Staff Writers – January 18, 2017
Conditions suitable to support complex life may have developed in Earth’s oceans – and then faded – more than a billion years before life truly took hold, a new University of Washington-led study has found. The findings, based on using the element selenium as a tool to measure oxygen in the distant past, may also benefit the search for signs of life beyond Earth.
In a paper published in the Proceedings of the National Academy of Sciences, lead author Michael Kipp, a UW doctoral student in Earth and Space Sciences, analyzed isotopic ratios of the element selenium in sedimentary rocks to measure the presence of oxygen in Earth’s atmosphere between 2 and 2.4 billion years ago.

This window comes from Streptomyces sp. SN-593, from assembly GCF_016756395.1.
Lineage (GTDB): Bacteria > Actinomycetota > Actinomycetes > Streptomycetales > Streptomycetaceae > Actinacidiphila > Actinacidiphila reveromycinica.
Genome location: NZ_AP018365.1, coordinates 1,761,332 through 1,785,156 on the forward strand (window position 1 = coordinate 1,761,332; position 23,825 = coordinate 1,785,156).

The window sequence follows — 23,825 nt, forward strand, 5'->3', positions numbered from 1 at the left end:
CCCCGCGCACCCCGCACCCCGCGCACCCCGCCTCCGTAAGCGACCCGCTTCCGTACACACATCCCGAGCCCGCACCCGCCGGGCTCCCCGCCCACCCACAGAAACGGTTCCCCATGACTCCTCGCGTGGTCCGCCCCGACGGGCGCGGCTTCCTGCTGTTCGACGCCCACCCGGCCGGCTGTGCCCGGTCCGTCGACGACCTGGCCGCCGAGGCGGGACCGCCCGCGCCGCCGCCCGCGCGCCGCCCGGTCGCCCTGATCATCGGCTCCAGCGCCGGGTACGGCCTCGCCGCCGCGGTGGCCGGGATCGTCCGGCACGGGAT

Kipp’s UW coauthors are former Earth and space sciences postdoctoral researcher Eva Stueken – now a faculty member at the University of St. Andrews in Scotland – and professor Roger Buick, who is also a faculty member with the UW Astrobiology Program. Their other coauthor is Andrey Bekker of the University of California, Riverside, whose original hypothesis this work helps confirm, the researchers said.
“There is fossil evidence of complex cells that go back maybe 1.75 billion years,” said Buick. “But the oldest fossil is not necessarily the oldest one that ever lived – because the chances of getting preserved as a fossil are pretty low.